Newsletter September 25, 2023

Monday Morning Coffee 9.25.23

CoreLogic Home Price Insights showed home prices accelerated in July, up 2.5% annually, after 1.6% yearly growth the prior two months. Prices have now risen annually six straight months, and are 5% above their February low.

According to the National Association of Home Builders, nearly a third of all listings in July were new construction. Historically, new homes have accounted for only about 10% to 15% of the market.

A national real estate investment company’s data revealed many flippers are snatching up vacant, dilapidated homes and renovating them, adding turnkey inventory that is 30% to 40% less expensive than new construction.

It is far better for one man to practice good sportsmanship than for a hundred to teach it. ~ Knute RockneI

When American athlete Jesse Owens arrived at the 1936 Olympic Games, he was under immense pressure. At 22, Owens had broken world records even before making his first Olympic appearance in Germany and the world was eager to catch a glimpse of him.

His staggering tally of four medals at the 1936 Games was his response.

While Owens’ feat was unique, he might have lost one of his gold medals had it not been for the advice from an unlikely ally – German long jumper Luz Long.

Long, who later became a German soldier in the second World War, was tall, blond and blue-eyed – the perfect Aryan attributes according to the Nazi party but it was his friendship with Owens that became a major talking point at the Olympic Games.

Owens clinched his four Olympic medals in the span of three days. He won his races in 100m and 200m comfortably before sealing his fourth gold in the 4x100m relay for his country with a world record.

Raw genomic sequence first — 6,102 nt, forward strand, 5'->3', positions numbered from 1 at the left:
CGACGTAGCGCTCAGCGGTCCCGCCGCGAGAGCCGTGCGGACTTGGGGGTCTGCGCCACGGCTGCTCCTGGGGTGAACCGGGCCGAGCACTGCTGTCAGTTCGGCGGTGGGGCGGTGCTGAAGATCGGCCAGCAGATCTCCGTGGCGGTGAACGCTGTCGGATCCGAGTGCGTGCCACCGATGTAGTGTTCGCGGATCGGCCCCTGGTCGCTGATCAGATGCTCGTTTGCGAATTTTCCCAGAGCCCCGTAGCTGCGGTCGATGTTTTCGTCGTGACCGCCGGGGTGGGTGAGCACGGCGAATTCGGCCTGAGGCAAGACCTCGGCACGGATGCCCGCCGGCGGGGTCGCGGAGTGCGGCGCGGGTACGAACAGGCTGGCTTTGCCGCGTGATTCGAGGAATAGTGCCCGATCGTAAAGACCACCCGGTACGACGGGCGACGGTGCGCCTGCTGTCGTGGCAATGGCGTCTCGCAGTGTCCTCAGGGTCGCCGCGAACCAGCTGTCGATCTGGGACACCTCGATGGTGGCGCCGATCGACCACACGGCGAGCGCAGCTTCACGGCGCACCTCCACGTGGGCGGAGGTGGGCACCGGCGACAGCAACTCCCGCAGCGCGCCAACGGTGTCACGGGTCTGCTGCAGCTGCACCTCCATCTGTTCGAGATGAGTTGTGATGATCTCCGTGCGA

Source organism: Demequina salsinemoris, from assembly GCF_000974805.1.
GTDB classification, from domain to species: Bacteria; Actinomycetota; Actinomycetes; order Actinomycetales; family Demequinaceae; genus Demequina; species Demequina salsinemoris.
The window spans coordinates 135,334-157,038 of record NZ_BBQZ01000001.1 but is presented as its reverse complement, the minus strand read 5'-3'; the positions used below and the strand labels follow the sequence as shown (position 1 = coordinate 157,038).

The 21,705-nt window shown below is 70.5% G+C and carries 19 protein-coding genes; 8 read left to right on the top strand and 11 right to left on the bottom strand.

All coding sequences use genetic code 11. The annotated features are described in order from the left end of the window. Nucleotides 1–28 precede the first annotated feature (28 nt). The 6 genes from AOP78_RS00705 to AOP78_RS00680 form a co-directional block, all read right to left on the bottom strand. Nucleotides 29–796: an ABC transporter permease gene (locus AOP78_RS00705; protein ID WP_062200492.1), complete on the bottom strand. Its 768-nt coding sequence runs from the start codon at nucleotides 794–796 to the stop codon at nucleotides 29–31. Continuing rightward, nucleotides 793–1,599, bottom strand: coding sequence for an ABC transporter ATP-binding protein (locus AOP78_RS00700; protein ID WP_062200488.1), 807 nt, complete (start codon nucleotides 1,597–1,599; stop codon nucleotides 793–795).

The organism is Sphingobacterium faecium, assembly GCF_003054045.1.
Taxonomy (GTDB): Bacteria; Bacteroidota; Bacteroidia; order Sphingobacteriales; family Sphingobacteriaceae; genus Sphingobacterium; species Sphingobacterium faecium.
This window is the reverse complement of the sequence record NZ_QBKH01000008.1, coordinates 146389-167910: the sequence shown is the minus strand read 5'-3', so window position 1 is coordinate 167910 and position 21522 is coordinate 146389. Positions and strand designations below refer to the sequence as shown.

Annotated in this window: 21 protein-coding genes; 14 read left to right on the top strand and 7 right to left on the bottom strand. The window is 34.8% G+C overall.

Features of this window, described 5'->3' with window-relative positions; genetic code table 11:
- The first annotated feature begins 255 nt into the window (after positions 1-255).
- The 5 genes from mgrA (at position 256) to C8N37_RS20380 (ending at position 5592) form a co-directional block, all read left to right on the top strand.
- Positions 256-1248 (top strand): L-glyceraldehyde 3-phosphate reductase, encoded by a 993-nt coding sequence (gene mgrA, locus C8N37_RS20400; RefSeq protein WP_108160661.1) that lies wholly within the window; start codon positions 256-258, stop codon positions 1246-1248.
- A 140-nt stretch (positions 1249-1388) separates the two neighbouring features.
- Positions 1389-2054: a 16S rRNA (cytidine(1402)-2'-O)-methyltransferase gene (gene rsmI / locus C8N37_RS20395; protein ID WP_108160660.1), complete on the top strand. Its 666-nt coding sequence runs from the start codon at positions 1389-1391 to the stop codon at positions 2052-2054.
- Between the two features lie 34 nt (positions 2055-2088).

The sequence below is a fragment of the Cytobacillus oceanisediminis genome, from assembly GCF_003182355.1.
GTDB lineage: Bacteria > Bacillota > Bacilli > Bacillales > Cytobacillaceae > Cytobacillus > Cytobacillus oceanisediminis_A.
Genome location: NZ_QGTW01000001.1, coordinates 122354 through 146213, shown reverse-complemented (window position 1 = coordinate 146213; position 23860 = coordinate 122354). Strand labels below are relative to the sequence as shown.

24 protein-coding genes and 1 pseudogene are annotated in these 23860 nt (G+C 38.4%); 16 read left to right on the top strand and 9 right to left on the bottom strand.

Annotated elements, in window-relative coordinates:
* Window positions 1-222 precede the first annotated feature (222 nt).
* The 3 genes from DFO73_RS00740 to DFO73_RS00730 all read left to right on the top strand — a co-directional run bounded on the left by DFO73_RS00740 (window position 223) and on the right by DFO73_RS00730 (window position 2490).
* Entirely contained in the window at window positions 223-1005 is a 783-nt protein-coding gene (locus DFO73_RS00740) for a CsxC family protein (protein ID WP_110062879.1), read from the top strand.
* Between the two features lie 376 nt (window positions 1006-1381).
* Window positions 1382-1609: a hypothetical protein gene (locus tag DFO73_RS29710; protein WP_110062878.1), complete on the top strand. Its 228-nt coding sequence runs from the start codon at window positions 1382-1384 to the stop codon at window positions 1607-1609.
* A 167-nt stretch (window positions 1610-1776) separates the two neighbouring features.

However, before eventually clinching his medal in the long jump event, Owens was struggling despite being a world-record holder in that discipline. He needed a distance of 23-and-a-half-feet to qualify for the final.

On his first attempt, Owens made a practice run in his tracksuit and landed into the pit, failing to realize that judges had already raised their flags to indicate the start of the competition. This was the first of his failed attempts.

Discouraged, Owens fouled his next attempt too, leaving him with only one final chance to qualify for the final. It was at this crucial juncture that Long walked up to the American.

In what was a fine display of sportsmanship in front of the Berlin crowd, the German suggested Owens change his mark and take off well before the foul line in order to avoid fouling the last attempt.

Heeding Long’s advice, Owens sprinted on his final try and leaped into the air a foot before the foul line. The American jumped a distance of 25 feet on his final try to qualify for the final, alongside Long.

As it turned out, Owens bagged the gold, setting a new Olympic record (8.06m) while Long grabbed silver (7.87m). The crowd in Berlin, would have been disappointed by what they saw, but Long wasn’t. The German was the first to congratulate Owens and later walked around the stadium, arm-in-arm with Owens. The duo even posed together for pictures.

It was a classy act of sportsmanship that stayed with Owens for the rest of his life.

“It took a lot of courage for him to befriend me. You can melt down all the medals and cups I have and they wouldn’t be a plating on the 24-karat friendship I felt for Luz Long at that moment. Hitler must have gone crazy watching us embrace,” Owens had said.

Cindy Glynn
Coldwell Banker American Home